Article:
Mice were examined for virus persistence in the DRG 62±2 days after viral challenge. Of 10 mice immunized three times with a 1∶1 mix of 15 µg of nUD and nD, and challenged with 50× LD50 HSV-2, 9 mice survived to day 62±2 after challenge, and of these 4 were negative for HSV-2 in the DRG. For those mice primed with 30 µg of nUD and then given 2 immunizations with a 1∶1 mix of 15 µg of nUD and nD, 7 out of 10 challenged with 50× LD50 and 3 of 10 mice challenged with 500× LD50 were clear of virus in the DRG at day 62±2 (Fig. 5C and Fig. S1B). Lesser doses of mixtures of nUD and nD also gave significant protection against lethal challenge, and against persistence of virus in the DRG. Because the thymidine kinase-deficient HSV strains also established ganglionic latency in mice [23], we were not able to determine with our current PCR test if any of the test vaccines were superior to this positive control vaccine regarding ganglionic protection. HSV-2 DNA was detected in vaginal swabs taken 1, 3 and 5 days after challenge (Fig. 6 and Fig. S2) for both the 50× and 500× LD50 challenge groups. However the vaginal HSV-2 load over days 1 to 5 in mice immunized with the 30 µg of nUD followed by 2×1∶1 mix, and in mice immunized three times with 30 ug of the 1∶1 mix, was in each case significantly lower than in mice immunized with the empty vector control (P<0.05 by the Kruskal-Wallis test and Dunn’s post test analysis of the area under the log10 copy number-time curves).

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Figure 6. HSV-2 DNA copy number in swabs from mice immunized with NTC8485-based vaccines taken after challenge.

Prior to intravaginal challenge with 50 (1.55×104 p.f.u.) or 500×LD50 of live HSV-2 strain 186, mice were immunized with the indicated vaccines. 10 mice/group/challenge dose were used (with the exception of the positive control which used 5 mice/challenge dose). Swabs were taken 1, 3 and 5 days post-challenge. The ratios indicate the µg of non-ubiquitinated construct: µg of ubiquitinated construct; “x2” or “x3” indicate that the vaccine was administered twice or three times, respectively. +ve refers to the positive control mouse thymidine kinase-deficient live HSV-2 strain 333 (5×105 p.f.u./mouse); -ve refers to empty NTC8485. The geometric means and 95% confidence intervals are shown. The vaginal swab HSV-2 copy numbers for the 15∶15×3 and the 0∶30, 15∶15×2 treatment groups (and the positive control) after challenge were all found to be significantly lower than the for the negative control group (*P<0.05, **P<0.01, ***P<0.001 by Kruskal-Wallis and Dunn’s multiple comparison test of area under the log10 copy number-day curves).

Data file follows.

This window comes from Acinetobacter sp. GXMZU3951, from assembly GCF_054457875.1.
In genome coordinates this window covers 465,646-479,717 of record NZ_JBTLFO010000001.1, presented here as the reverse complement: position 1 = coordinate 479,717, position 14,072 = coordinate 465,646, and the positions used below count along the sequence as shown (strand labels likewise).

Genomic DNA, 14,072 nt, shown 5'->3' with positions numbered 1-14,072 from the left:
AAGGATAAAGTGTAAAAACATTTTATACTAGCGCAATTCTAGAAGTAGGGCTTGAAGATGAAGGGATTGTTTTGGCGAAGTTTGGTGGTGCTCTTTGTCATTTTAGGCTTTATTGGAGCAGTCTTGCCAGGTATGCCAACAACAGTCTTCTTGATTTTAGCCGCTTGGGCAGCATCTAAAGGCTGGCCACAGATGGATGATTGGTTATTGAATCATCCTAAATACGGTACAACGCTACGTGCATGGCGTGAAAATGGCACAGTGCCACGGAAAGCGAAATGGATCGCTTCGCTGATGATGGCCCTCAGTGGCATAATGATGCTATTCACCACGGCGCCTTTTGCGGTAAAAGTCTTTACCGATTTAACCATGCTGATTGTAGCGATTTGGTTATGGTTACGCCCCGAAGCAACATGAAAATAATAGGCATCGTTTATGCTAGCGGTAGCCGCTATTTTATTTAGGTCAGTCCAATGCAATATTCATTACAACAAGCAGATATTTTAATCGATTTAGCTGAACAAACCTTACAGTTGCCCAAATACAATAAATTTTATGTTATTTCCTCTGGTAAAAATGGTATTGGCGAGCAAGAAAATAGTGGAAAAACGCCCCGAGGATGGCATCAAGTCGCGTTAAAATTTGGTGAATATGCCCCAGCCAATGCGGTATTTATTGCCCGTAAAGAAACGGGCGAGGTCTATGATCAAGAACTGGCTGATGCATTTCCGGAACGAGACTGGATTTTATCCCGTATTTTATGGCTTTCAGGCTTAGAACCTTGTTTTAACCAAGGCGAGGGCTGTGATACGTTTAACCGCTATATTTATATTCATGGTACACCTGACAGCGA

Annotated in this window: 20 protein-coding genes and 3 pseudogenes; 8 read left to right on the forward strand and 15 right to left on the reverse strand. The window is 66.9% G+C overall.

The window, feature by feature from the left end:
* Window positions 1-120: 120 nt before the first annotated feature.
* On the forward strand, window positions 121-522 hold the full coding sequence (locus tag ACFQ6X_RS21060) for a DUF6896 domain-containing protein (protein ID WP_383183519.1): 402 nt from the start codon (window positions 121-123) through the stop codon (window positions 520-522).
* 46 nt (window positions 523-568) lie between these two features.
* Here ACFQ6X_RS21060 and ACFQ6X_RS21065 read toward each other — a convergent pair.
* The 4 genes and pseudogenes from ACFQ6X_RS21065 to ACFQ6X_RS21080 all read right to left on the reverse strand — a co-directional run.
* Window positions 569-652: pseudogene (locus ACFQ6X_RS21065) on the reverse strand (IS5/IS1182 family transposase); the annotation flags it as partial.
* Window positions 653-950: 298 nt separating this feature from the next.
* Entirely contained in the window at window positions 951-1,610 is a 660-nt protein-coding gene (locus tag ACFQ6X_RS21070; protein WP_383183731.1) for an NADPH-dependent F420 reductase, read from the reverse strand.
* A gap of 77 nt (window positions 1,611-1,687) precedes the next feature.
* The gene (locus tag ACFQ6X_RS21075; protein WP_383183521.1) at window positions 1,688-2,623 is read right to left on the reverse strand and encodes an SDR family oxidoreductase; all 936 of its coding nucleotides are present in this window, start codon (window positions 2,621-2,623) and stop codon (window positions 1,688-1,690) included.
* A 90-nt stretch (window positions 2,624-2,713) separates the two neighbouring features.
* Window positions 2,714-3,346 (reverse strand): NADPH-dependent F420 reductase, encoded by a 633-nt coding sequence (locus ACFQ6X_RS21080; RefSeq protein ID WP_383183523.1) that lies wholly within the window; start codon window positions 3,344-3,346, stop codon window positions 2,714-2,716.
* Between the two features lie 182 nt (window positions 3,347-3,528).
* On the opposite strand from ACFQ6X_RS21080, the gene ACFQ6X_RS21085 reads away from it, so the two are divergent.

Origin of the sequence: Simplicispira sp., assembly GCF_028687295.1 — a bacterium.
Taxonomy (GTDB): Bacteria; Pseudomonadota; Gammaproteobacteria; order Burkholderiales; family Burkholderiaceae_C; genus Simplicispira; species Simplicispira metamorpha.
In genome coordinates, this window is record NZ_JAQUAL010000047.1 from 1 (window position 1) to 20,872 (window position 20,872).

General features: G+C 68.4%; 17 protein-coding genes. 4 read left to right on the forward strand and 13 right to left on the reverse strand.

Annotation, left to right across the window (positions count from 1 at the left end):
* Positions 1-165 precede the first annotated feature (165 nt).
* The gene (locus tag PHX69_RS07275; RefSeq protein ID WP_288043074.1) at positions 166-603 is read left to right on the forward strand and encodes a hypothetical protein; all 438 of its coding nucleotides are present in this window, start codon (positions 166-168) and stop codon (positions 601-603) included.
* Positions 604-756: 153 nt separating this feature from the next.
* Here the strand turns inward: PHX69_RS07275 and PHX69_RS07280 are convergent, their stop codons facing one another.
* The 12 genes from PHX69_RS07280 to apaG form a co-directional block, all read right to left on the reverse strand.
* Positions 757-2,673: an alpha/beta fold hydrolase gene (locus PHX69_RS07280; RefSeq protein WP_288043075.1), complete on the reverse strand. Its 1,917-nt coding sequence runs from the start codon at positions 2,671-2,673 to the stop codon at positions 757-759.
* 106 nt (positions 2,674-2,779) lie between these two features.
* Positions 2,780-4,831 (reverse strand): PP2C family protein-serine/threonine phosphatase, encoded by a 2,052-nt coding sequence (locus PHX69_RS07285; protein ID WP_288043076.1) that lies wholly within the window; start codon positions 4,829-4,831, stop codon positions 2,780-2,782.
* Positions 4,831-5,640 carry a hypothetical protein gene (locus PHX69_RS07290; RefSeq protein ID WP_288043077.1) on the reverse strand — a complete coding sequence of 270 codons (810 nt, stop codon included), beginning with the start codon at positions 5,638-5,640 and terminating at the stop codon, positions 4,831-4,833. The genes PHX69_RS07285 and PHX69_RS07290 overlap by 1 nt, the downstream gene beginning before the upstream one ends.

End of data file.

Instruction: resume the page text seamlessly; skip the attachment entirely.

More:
http://dx.doi.org/10.1371/journal.pone.0076407.g006

General Discussion

We obtained 100% protection with a codon-optimized, non-ubiquitinated gD2 construct. Absent a wild-type control, we cannot definitively isolate the effect of codon optimization in the absence of ubiquitin. We do note reports of similar models using wild-type gD2 sequences had poor protection with doses of up to 100 micrograms of gD2 DNA [24], [25]. While no animal HSV-2 model mimics human pathogenesis, we used mice due to the excellent immunologic tools and the ability of HSV-2 to predictably establish ganglionic latency, a feature similar to humans. We were able to clearly show that ubiquitinated and mixed vaccines were biologically active in the ganglionic load readout. Animals or humans with protection of the ganglia by definition cannot reactivate. We also showed superiority for CD8 responses with the ubiquitinated and mixed vaccine. Elicitation of CD8 responses has been challenging for non-vectored or non-viral vaccine approaches that have the advantage of safety. CD4 responses are important to prime and maintain CD8 responses at the levels of dendritic cell priming and CD8 T cell transition to memory [26], [27] in murine HSV models, such that a coordinated response is desirable. Given the difficulties of animal HSV-2 models, ganglionic protection and CD8 responses represent incremental gains in surrogate endpoints worthy of further research.